17 Jun Pandemic Fallout: Rising Divorce Rates
Will the divorce rate spike in the US when we fully reopen? It seems likely that this could be the case for marriages that were already at risk. Between the months of being together in isolation, the real economic pressures, and troubling health fears, couples may be pushed over the edge. There are early indications coming from China that couples emerging from months of isolation from the pandemic are running to their divorce attorneys in record numbers.
The fact is divorce is already quite common. Although more than 90% of people get married by age 50, about half of all marriages in the US end in divorce. The divorce rates for subsequent marriages is even higher: 60% of all second marriages and 73% of all third marriages end in divorce. While the average marriage lasts 8 years, there has been a rising rate in late in life divorces, effectively doubling in this category over the last 20 years. Presently 25% of those who are divorcing are over the age of 50 – an extremely difficult time for both parties to regroup economically while they are on the brink of retirement. If you or someone you know is faced with the prospect of divorce, what steps can you take?
Step 1: Assemble Your Team
Divorce is not the time to go it alone. Even if the split is amicable, you will need the support of a mediator, divorce attorney, psychologist, and a CERTIFIED FINANCIAL PLANNER™. Each of these parties serves a valuable role and will provide the guidance needed to get you through a divorce and rebuild your life. Get referrals and interview candidates to ensure the best team.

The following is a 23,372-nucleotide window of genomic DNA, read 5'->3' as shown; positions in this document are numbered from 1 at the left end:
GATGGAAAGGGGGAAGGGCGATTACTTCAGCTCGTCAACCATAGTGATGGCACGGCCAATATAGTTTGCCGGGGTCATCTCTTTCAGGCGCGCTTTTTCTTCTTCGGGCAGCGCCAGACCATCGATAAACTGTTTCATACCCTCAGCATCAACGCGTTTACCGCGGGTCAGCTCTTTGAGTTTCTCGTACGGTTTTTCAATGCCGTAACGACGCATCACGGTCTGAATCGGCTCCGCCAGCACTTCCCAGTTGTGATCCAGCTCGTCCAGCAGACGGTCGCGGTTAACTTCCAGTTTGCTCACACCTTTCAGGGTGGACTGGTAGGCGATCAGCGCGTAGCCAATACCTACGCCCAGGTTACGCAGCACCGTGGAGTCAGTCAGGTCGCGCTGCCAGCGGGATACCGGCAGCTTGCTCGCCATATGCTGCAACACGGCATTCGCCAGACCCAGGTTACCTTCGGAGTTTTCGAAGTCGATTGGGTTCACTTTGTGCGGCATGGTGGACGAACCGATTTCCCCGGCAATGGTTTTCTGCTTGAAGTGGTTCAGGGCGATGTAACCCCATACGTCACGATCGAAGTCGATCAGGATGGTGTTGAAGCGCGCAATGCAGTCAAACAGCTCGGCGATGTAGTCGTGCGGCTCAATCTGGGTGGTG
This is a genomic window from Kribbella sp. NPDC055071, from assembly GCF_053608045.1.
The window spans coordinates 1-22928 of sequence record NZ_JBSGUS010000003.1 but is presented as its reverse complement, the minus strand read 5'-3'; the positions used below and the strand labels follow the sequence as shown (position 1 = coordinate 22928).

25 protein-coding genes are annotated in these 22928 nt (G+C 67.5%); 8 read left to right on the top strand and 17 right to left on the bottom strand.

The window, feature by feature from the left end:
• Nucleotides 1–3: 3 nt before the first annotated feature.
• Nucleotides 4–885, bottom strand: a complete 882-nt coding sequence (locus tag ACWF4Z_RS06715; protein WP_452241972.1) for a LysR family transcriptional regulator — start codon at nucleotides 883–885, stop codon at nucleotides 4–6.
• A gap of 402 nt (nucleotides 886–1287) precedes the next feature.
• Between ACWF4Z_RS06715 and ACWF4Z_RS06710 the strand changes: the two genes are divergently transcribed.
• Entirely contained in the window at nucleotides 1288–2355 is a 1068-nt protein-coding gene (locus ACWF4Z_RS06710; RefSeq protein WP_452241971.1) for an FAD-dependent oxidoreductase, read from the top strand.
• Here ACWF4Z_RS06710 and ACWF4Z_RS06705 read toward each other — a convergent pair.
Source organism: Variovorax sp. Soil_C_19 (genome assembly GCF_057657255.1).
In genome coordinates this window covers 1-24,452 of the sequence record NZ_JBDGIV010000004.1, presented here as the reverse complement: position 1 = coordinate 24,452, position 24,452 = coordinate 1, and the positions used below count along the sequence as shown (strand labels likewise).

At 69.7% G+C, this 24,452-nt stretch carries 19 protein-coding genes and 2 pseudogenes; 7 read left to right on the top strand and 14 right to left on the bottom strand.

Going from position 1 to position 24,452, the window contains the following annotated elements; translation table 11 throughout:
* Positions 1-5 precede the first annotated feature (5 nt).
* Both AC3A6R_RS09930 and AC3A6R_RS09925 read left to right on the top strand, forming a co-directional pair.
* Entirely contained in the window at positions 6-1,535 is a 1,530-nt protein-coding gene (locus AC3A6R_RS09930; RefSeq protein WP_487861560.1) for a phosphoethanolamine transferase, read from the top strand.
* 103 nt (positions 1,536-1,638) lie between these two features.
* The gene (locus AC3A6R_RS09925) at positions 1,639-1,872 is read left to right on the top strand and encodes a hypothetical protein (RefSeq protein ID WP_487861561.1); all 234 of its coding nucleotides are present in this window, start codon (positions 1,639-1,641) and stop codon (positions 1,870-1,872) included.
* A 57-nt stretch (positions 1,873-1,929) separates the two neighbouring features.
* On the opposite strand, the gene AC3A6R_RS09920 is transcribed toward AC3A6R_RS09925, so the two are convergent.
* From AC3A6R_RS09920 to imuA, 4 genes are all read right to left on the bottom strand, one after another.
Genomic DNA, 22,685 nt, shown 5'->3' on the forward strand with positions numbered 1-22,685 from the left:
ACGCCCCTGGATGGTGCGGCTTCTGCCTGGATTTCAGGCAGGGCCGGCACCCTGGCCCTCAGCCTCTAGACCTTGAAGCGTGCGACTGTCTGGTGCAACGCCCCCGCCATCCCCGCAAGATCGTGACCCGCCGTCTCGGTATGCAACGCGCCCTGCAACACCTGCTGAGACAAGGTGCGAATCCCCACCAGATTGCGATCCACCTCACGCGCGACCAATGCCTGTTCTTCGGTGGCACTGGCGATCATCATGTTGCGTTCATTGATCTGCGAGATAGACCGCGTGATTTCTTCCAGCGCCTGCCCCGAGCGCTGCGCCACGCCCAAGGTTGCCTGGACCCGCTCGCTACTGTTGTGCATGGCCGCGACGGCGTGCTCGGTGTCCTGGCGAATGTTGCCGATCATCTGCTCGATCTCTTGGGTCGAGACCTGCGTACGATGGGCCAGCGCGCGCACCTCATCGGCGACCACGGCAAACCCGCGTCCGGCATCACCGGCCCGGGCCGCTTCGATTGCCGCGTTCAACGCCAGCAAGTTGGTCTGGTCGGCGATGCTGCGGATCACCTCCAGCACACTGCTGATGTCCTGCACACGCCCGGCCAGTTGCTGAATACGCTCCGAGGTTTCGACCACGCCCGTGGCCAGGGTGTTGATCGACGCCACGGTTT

Step 2: Gather the Data
One of the worst parts of divorce is reducing your married life to a summary of assets, liabilities, and cash flows. However, to get an equitable settlement, you will need to dig into the numbers. In our experience, one person in a couple is usually the gatekeeper to the finances; they pay the bills, make investment decisions, and file the taxes. If this is your role – great! You will have an easier time with this part. For the less financially involved spouse, this exercise will be more difficult, but it is critical that you both understand the numbers. Get copies of all the source documents. You may trust your ex-spouse but verify everything. Your CFP® can help you organize and understand these records. Some of the documents that will be needed include: